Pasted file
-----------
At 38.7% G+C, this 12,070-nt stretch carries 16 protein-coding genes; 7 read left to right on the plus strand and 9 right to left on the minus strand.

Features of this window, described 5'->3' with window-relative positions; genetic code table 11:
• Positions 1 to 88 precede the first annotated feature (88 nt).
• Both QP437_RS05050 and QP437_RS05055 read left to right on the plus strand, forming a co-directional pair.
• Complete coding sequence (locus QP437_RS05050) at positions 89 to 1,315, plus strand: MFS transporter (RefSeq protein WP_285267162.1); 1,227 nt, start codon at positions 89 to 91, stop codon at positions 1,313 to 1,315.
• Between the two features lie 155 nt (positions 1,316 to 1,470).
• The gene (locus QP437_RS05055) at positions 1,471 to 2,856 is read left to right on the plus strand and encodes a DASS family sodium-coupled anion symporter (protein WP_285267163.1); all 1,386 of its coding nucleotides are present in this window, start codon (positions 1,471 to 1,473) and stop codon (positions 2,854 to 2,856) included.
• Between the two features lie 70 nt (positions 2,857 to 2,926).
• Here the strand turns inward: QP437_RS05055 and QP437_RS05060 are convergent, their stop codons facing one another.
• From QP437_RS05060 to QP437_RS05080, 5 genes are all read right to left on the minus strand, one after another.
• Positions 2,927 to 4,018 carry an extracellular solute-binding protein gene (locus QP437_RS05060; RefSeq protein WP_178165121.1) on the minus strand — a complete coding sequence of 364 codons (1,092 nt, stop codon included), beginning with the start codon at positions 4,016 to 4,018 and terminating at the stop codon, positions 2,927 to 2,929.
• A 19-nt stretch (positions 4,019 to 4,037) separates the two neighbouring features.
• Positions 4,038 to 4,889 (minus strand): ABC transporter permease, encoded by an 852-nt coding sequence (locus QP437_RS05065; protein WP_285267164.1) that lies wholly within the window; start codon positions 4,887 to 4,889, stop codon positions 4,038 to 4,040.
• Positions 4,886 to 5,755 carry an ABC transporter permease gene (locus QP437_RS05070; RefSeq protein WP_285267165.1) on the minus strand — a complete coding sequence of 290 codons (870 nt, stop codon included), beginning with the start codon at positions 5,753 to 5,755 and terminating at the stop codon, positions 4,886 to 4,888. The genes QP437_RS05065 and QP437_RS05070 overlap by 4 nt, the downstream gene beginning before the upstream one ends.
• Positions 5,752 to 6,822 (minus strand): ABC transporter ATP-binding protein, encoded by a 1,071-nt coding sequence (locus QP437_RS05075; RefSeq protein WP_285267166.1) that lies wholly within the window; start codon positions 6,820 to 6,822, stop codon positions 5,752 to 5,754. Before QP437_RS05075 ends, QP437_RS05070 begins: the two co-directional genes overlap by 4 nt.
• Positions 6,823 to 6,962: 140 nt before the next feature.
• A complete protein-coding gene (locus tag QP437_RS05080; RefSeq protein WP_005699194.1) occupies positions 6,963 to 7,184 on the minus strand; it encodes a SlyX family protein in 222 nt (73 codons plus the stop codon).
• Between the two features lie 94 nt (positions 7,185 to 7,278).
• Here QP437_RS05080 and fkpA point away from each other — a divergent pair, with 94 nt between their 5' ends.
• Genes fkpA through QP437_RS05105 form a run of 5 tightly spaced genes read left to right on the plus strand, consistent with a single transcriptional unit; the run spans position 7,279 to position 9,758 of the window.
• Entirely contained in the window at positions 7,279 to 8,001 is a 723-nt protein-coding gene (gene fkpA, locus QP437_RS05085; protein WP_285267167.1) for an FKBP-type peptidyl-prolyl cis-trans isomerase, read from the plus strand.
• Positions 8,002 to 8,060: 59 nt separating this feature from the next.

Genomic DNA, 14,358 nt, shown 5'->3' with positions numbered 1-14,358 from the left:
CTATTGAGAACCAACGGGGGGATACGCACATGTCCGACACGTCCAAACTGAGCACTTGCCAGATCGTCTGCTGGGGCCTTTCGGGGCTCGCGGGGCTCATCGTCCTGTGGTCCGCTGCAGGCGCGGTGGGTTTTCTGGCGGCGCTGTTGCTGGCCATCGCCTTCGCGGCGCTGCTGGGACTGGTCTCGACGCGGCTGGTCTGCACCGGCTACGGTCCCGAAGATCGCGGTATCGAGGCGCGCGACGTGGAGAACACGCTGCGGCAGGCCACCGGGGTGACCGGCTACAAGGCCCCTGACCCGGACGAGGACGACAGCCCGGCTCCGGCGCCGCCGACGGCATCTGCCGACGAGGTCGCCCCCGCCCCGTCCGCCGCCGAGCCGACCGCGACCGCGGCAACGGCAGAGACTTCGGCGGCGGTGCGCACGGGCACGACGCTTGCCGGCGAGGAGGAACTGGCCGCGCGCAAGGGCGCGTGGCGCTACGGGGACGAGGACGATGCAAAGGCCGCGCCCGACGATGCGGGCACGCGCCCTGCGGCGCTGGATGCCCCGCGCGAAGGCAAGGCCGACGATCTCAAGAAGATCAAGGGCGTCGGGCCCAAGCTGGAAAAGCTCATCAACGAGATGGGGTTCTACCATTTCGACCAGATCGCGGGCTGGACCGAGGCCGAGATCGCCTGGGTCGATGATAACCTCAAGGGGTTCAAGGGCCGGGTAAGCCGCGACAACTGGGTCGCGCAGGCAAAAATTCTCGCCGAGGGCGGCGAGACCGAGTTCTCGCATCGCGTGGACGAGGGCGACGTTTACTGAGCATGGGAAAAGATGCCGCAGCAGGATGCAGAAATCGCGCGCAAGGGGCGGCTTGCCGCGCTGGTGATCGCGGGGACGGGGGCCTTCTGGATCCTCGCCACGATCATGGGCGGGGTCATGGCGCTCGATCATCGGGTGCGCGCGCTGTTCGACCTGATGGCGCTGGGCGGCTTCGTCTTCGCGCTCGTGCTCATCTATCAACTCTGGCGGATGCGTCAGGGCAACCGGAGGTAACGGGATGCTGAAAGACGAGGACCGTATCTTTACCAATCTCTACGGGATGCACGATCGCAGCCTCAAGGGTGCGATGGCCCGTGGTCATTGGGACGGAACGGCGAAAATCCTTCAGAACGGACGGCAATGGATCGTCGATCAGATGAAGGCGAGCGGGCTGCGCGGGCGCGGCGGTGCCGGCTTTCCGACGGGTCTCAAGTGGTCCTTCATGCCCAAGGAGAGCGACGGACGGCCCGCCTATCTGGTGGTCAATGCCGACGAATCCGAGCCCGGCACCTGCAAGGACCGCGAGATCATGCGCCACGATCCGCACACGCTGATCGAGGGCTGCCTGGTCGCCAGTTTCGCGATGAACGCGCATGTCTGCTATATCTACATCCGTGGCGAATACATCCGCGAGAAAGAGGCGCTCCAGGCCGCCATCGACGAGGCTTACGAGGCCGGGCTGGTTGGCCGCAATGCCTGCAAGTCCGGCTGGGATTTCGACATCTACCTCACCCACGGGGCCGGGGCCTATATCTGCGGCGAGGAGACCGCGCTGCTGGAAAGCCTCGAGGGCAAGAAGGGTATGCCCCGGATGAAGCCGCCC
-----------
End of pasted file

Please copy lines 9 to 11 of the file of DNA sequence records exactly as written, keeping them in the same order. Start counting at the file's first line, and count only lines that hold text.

• Here the strand turns inward: QP437_RS05055 and QP437_RS05060 are convergent, their stop codons facing one another.
• From QP437_RS05060 to QP437_RS05080, 5 genes are all read right to left on the minus strand, one after another.
• Positions 2,927 to 4,018 carry an extracellular solute-binding protein gene (locus QP437_RS05060; RefSeq protein WP_178165121.1) on the minus strand — a complete coding sequence of 364 codons (1,092 nt, stop codon included), beginning with the start codon at positions 4,016 to 4,018 and terminating at the stop codon, positions 2,927 to 2,929.